"We wanted to see whether and how intimate partner abuse — physical,
psychological and sexual — influenced postpartum mental health in
women, including problems such as depression, stress, anxiety,
obsessive-compulsive disorder (OCD) and PTSD," said Dr. Sarah
Desmarais, an assistant professor of psychology at NC State and lead
author of a paper on the work.
The researchers interviewed 100
women from British Columbia who were largely from higher
socioeconomic backgrounds and were not considered at high risk of
postpartum mental health problems. The study participants were
recruited to participate in a broad health and wellness study that
was not specifically focused on domestic abuse.
Sixty-one percent of the study participants reported symptoms of
postpartum mental health problems within the first three months
after childbirth, and 47 percent of the 100 women reported symptoms
at "clinical" levels, meaning the symptoms were of at least moderate
Eighty-four percent of the participants reported experiencing
physical, psychological or sexual abuse at the hands of a partner
prior to becoming pregnant. Seventy percent of the 100 participants
reported some form of abuse by their romantic partner during
pregnancy. These forms of abuse ranged from name-calling to rape and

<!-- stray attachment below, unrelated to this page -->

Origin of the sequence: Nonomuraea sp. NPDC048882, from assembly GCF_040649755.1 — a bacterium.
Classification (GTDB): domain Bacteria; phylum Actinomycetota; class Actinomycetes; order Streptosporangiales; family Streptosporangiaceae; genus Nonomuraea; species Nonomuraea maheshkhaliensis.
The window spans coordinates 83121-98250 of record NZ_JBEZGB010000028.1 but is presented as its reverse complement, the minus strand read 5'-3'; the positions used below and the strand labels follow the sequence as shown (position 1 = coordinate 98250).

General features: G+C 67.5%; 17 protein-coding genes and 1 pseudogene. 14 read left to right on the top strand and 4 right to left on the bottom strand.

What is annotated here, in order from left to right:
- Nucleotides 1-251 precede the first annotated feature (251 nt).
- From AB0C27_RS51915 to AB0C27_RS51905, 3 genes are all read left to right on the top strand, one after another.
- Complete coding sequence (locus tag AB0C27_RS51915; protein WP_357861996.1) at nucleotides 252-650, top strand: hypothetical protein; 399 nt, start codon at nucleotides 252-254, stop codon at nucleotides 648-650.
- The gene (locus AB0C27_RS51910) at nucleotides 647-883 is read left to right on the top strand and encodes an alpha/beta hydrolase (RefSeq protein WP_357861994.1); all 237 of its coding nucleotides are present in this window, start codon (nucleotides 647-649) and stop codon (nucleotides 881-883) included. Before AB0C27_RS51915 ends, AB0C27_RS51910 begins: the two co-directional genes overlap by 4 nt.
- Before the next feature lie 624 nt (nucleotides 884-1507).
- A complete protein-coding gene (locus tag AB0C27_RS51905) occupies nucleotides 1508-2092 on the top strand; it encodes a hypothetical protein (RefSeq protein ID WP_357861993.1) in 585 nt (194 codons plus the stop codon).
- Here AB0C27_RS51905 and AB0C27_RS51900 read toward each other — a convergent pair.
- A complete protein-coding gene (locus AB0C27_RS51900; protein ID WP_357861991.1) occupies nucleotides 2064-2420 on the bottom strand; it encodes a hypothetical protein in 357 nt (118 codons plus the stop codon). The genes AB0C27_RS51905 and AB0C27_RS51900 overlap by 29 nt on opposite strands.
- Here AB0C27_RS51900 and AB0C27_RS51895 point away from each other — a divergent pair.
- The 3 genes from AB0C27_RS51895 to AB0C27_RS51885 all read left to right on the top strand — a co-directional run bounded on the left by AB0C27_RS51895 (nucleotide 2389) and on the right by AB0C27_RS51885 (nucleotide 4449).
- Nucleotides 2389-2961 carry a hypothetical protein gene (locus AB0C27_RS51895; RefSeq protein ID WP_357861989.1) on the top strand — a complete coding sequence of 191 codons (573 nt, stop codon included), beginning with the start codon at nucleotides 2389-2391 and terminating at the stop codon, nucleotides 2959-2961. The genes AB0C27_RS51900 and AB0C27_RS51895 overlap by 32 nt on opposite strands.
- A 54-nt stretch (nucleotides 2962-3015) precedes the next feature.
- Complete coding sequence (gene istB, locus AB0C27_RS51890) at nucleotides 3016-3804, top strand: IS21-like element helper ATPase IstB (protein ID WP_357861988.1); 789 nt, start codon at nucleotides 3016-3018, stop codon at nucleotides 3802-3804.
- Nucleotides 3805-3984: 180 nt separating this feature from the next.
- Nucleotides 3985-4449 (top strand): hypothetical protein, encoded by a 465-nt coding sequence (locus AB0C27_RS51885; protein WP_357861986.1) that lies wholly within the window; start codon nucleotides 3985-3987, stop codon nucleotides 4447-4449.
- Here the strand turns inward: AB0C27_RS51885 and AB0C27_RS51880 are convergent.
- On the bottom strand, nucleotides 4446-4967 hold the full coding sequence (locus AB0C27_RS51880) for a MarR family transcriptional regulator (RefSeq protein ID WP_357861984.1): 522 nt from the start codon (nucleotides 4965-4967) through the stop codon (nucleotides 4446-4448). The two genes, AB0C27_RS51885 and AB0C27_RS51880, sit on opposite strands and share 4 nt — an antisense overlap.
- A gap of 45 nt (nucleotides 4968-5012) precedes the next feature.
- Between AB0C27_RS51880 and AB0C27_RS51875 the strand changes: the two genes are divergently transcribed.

physical assault with a weapon.
"We found that women who had experienced abuse were more likely
to suffer from postpartum mental health problems, and were much more
likely to suffer from those problems if the abuse occurred during
pregnancy," Desmarais said. "In addition, the more types of abuse
they experienced, the more severe the mental health symptoms they
reported. We also found that specific types of abuse were associated
with specific problems."
The researchers found that psychological abuse — verbal and
emotional abuse — was associated with stress and PTSD. Physical
abuse was associated with depression, OCD and PTSD. Sexual abuse was
associated with stress, depression and PTSD.
This means that some mental health problems could stem from any
of the forms of abuse. For example, PTSD is associated with all
three forms of abuse, but could be caused by any one of them;
psychological abuse alone could lead to PTSD.
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"This highlights the need for increased awareness of the
prevalence of these issues, and the need for increased screening for
abuse and mental health problems for pregnant women and new
mothers," Desmarais said.
"The sheer scope of the mental health problems and types of abuse
that we found tells us that we need to take a broader approach to
tackling these issues," Desmarais added. "And this is clearly not a
‘lower class’ problem — medical professionals everywhere need to pay
"But to do this effectively, we need to train doctors, nurses and
hospital staff in how to identify and respond to potential problems
in this area."
The paper, "Intimate partner abuse before and during pregnancy as
risk factors for postpartum mental health problems," is published
online in the open-access journal BMC Pregnancy and Childbirth. The
paper was co-authored by Ashley Pritchard of Simon Fraser
University; Evan Lowder, a graduate student at NC State; and Dr.
Patricia Janssen of UBC. The research was supported by the British
Columbia Mental Health and Addictions Research Network, the Social
Sciences and Humanities Research Council of Canada, and the Michael
Smith Foundation for Health Research.
To read the study abstract,
news release received from
NC State News Services]